WHAT IS HEPATITIS?
“Hepatitis” means inflammation of the liver and also refers to a group of viral infections that affect the liver. The most common types are Hepatitis A, Hepatitis B, and Hepatitis C.
Viral hepatitis is the leading cause of liver cancer and the most common reason for liver transplantation. Hepatitis is as much a danger as HIV.
HEPATITIS A VIRUS, ANTI-HAV, IGM
Cost Rs. 950/-
HEPATITIS C VIRUS, ANTI HCV (ELISA)
Cost Rs. 800/-
HEPATITIS B VIRUS, HBSAG (ELISA)
Cost Rs. 800/-
HEPATITIS B VIRUS, HBSAG (SCREEN)
Cost Rs. 250/-
HEPATITIS C VIRUS, ANTI- HCV (SCREEN)
Cost Rs. 300/-
- Obstruction of the bile ducts, from either gallstones or cancer, occasionally can mimic acute viral hepatitis.
- Ultrasound testing can be used to exclude the possibility of gallstones or cancer.
HERE ARE A FEW THINGS YOU MIGHT NOT KNOW ABOUT HEPATITIS
1. Get tested if you have had a blood transfusion: Blood transfusion can transmit hepatitis C. If you have had a blood transfusion before the year 2002, get yourself tested for the condition. This is because, blood banks all over the nation started testing blood for the presence of Hepatitis C only after 2002. That being said, anyone who was transfused before that should get tested immediately.
2. Pregnant mothers: If you are pregnant or are planning to conceive anytime soon, get tested for hepatitis. This is because the virus that causes Hepatitis B can be transmitted from mother to child. The hepatitis test (HbsAg) is usually a part of the Antenatal Profile of blood tests that is prescribed by gynaecologists.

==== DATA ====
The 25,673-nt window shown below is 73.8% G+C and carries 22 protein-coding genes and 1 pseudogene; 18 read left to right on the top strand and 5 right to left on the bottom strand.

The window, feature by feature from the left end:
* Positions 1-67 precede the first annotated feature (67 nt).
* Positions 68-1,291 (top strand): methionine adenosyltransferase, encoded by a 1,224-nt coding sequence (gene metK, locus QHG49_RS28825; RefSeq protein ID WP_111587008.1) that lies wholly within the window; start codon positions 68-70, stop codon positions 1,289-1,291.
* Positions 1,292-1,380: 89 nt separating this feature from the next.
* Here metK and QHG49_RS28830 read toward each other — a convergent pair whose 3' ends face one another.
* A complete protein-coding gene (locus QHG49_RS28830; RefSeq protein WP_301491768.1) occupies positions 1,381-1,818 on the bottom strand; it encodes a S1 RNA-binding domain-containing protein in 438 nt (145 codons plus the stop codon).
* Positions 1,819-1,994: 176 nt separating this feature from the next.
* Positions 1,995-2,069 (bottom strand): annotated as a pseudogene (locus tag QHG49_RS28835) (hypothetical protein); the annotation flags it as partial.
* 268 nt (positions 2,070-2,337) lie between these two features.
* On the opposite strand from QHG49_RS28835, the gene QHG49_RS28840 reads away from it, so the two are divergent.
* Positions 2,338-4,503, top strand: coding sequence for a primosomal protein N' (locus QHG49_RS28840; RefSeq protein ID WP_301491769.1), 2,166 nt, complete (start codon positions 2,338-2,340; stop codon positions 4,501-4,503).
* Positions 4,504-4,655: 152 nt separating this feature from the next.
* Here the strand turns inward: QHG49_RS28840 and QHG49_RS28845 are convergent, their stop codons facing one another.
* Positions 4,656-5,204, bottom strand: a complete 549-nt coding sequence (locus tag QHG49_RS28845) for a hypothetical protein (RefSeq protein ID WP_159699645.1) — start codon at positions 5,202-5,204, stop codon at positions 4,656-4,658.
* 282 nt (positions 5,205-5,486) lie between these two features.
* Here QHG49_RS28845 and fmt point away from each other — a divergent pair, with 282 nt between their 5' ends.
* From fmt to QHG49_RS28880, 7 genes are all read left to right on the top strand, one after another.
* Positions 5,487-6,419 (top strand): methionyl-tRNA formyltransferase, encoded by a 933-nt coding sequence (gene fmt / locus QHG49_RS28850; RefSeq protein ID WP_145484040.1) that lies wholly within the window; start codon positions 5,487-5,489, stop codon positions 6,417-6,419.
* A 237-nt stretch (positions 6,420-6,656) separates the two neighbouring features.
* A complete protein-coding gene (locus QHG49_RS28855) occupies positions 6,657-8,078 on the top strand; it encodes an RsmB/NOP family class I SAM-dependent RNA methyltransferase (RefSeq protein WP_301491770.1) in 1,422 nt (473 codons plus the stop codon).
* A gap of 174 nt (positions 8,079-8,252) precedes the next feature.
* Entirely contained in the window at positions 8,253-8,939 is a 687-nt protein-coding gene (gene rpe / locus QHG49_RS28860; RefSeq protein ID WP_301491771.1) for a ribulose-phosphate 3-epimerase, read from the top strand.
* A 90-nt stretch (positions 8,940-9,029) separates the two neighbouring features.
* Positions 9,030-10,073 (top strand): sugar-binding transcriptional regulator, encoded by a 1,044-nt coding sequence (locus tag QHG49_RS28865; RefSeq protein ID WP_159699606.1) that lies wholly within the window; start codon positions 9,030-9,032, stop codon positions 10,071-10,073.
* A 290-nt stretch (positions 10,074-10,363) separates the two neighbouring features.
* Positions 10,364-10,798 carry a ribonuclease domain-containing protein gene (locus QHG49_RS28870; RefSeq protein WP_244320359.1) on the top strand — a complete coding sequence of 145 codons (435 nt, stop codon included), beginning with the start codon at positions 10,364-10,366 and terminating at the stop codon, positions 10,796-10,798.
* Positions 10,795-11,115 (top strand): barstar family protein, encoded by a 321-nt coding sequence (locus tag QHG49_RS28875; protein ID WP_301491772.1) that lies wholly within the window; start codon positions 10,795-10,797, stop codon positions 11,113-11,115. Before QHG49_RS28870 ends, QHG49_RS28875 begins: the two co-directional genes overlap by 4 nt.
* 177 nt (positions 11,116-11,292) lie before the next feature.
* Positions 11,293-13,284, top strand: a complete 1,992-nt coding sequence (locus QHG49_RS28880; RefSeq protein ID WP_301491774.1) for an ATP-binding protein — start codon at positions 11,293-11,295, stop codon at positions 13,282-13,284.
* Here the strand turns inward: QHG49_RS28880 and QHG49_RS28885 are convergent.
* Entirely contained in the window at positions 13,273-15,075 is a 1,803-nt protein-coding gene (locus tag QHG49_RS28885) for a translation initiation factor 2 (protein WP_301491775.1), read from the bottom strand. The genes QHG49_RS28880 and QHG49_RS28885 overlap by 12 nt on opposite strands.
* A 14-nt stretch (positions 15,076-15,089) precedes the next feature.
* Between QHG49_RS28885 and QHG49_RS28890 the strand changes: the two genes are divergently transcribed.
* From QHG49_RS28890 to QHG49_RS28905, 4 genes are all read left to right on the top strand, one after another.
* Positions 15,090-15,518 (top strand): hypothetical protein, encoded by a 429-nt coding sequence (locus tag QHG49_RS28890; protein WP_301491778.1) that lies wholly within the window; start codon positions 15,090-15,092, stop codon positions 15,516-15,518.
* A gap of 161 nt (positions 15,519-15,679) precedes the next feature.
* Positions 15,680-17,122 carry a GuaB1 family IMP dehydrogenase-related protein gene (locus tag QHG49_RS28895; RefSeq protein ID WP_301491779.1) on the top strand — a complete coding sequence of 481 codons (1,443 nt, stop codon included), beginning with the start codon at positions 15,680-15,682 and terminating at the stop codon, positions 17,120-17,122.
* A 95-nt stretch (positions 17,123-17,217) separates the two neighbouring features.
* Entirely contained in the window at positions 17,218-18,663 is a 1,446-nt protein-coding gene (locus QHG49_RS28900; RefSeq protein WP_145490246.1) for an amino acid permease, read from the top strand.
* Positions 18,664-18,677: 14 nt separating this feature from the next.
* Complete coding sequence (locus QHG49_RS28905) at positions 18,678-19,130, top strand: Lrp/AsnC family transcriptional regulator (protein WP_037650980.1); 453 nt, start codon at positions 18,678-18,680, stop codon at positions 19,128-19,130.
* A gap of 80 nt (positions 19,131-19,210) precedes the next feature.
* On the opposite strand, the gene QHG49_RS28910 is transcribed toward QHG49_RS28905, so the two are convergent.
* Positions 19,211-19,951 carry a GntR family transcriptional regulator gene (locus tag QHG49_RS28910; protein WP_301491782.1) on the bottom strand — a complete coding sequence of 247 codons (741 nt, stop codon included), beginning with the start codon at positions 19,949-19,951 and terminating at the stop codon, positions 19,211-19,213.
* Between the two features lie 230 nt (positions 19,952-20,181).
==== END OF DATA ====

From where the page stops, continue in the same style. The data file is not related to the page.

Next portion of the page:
3. Don’t wait for the symptoms: By the time any symptoms manifest, it is usually too late to do anything. A person must get tested early on, or on a regular basis if they are at risk of contracting the disease. If hepatitis is detected early, it can be treated and managed well. Hepatitis can cause irreparable damage to the liver, leading to liver cirrhosis and cancer.
4. Be aware of the types: Common forms of viral hepatitis include Hepatitis A, B, and C. There is also Hepatitis D and E.
5. Get vaccinated: There are vaccines for hepatitis A and B, but not for C, D and E. The hepatitis A vaccine is administered as two injections and the vaccine for Hepatitis B is administered over a period of three injections. The good thing about this type of vaccine is that if there is a gap between consecutive injections, one can start from where they left off. There is no need to restart the immunization process.
TYPES OF HEPATITIS
Hepatitis A is commonly called jaundice. Caused due to a food borne virus, it leads to excess bile secretion, and malfunctioning of the liver. In most cases patients make a full recovery. Common symptoms include yellowing of eyes and skin, pale coloured stools, fatigue and in some cases vomiting.
Hepatitis B is a viral infection that is spread through blood or body fluids. Either by having unprotected sex or sharing infected needles etc. It infects the liver, and its symptoms do not manifest in most people. This type can be transmitted from mother to child.
Hepatitis C is a type that can be spread through blood and rarely through bodily fluids. It infects the liver and in most cases the symptoms do not show up until the liver is beyond repair. Symptoms are usually vague and commonly misdiagnosed.
Hepatitis is a serious liver disease caused by the Hepatitis D virus (HDV). It occurs among people who are infected with the Hepatitis B virus. The transmission of HDV is similar to how HBV is spread and requires contact with infectious blood. There is no vaccine for Hepatitis D.